In July this year, the UK Government published its proposals for reforming the law relating to residential property in an attempt to tackle unfair practices in the residential leasehold market.
These proposals are in response to last year’s consultation on implementing reforms to the leasehold legal system.
Our view is generally positive, as the Government’s approach has been comprehensive. They recognise the need to improve the experience of leaseholders in several ways and conclude that the law is unnecessarily complex and at times is weighted in favour of freeholders, to the disadvantage of leaseholders.
Recommended steps include further empowering leaseholders by improving access to legal procedures for dispute resolution, enfranchisement and lease extensions.
The government also proposes to simplify the law, which has developed incrementally over time. This has resulted in a home owner’s statutory legal rights differing significantly depending on whether they own a leasehold flat, a leasehold house, or a freehold house.
The government’s response has been largely met with approval by leaseholders. However, it is unclear when these recommendations will be implemented, with some estimating delays of up to 10 years before the changes are in force. A Leasehold Reform Act 2019 does not seem likely!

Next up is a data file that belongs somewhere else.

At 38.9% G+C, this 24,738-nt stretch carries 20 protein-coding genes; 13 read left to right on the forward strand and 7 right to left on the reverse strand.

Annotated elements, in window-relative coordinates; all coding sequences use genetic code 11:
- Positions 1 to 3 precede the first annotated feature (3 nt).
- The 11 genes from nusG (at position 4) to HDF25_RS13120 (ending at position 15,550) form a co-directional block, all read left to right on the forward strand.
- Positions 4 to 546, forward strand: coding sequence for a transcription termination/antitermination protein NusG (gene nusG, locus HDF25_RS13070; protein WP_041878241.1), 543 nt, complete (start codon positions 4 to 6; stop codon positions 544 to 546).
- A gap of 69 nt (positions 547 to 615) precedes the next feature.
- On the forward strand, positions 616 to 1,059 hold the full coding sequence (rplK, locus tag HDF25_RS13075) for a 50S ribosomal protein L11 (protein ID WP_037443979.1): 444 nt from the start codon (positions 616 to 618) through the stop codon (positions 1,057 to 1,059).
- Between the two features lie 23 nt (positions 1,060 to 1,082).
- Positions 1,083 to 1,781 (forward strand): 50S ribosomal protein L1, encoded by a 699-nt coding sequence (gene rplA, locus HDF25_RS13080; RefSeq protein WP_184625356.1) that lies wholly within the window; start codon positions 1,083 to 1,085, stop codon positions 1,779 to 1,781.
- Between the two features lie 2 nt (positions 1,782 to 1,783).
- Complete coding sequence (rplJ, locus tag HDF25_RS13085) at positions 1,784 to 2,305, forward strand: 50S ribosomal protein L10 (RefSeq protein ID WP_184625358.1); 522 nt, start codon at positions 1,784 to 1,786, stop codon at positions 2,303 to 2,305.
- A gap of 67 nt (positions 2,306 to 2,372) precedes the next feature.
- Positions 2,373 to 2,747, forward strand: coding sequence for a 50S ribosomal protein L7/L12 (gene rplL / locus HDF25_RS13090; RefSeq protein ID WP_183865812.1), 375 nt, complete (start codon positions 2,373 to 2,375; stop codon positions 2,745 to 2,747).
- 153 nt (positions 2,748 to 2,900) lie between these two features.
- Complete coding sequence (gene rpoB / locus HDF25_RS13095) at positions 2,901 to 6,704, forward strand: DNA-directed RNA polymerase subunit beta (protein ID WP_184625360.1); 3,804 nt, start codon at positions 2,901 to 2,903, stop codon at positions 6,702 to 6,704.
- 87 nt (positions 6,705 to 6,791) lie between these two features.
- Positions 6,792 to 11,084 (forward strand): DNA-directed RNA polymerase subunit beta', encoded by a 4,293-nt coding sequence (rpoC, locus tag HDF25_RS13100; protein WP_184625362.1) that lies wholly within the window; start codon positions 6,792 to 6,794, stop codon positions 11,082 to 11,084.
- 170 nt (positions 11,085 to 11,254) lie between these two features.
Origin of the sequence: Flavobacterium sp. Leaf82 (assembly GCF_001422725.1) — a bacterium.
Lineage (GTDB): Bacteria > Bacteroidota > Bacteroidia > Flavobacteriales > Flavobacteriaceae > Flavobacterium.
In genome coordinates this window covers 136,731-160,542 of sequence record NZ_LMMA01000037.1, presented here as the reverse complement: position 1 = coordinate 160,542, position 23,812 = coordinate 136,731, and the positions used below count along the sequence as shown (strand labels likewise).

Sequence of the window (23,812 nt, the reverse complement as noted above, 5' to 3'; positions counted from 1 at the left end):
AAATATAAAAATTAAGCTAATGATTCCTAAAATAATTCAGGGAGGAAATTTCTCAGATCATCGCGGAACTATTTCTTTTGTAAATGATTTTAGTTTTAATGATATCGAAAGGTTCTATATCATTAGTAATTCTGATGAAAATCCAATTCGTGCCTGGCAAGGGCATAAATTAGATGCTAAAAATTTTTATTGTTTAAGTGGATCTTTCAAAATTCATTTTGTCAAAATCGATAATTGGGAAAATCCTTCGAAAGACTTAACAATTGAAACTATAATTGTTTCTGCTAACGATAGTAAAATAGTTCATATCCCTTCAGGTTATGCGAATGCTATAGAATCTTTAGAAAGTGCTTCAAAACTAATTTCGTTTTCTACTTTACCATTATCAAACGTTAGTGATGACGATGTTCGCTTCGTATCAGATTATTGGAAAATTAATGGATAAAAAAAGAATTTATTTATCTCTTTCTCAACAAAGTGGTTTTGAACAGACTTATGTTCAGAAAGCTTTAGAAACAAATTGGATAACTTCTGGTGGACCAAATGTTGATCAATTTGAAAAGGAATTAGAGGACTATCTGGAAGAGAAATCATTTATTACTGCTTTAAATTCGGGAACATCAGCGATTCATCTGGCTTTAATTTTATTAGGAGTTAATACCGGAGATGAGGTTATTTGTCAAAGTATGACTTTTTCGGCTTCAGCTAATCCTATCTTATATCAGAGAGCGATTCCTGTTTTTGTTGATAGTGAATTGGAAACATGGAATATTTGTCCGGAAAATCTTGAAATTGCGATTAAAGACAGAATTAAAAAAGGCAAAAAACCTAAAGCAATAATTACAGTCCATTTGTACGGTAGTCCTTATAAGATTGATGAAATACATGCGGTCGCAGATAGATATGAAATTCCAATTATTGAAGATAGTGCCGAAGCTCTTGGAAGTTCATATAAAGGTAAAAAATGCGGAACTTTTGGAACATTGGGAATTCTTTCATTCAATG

Set out below is a summary of the government’s response.
- Provision of clearer information to consumers on how to buy and sell leasehold properties. This will enable prospective buyers to make an informed decision when buying a leasehold property.
- Eradication of the sale of new leasehold houses. Owners of existing leasehold houses would have their enfranchisement rights made simpler and at lower cost, under ‘appropriate cost arrangements’, which are yet to be defined.
- Introduction of the right of first refusal for existing leasehold house owners. Presently, this only applies where the landlord proposes to ‘deal’ with its interest in buildings containing 2 or more flats.
- To make it easier, faster, fairer and cheaper for people to buy their freehold (either individually or collectively) or to extend their lease. The Law Commission is reviewing the process for enfranchisement and we expect to see a report later this year with their proposals.
- The Government supports the increased use of commonhold and wants more commonhold developments. It has requested that the Law Commission look to see what can be done to ‘reinvigorate commonhold’ to make it a more attractive proposal to leasehold owners.
- The introduction of a standardised key features document which provides full lease details at the start of the sales process so that consumers have clear details on the lease before they buy.
- Abolition of ground rent in future leases. For existing leaseholders with onerous ground rent terms the government has been working with industry to get their terms changed to a better deal.
- Tighten controls over the amount of fees and legal costs landlords can demand in return for considering requests for consent (to alter, underlet etc).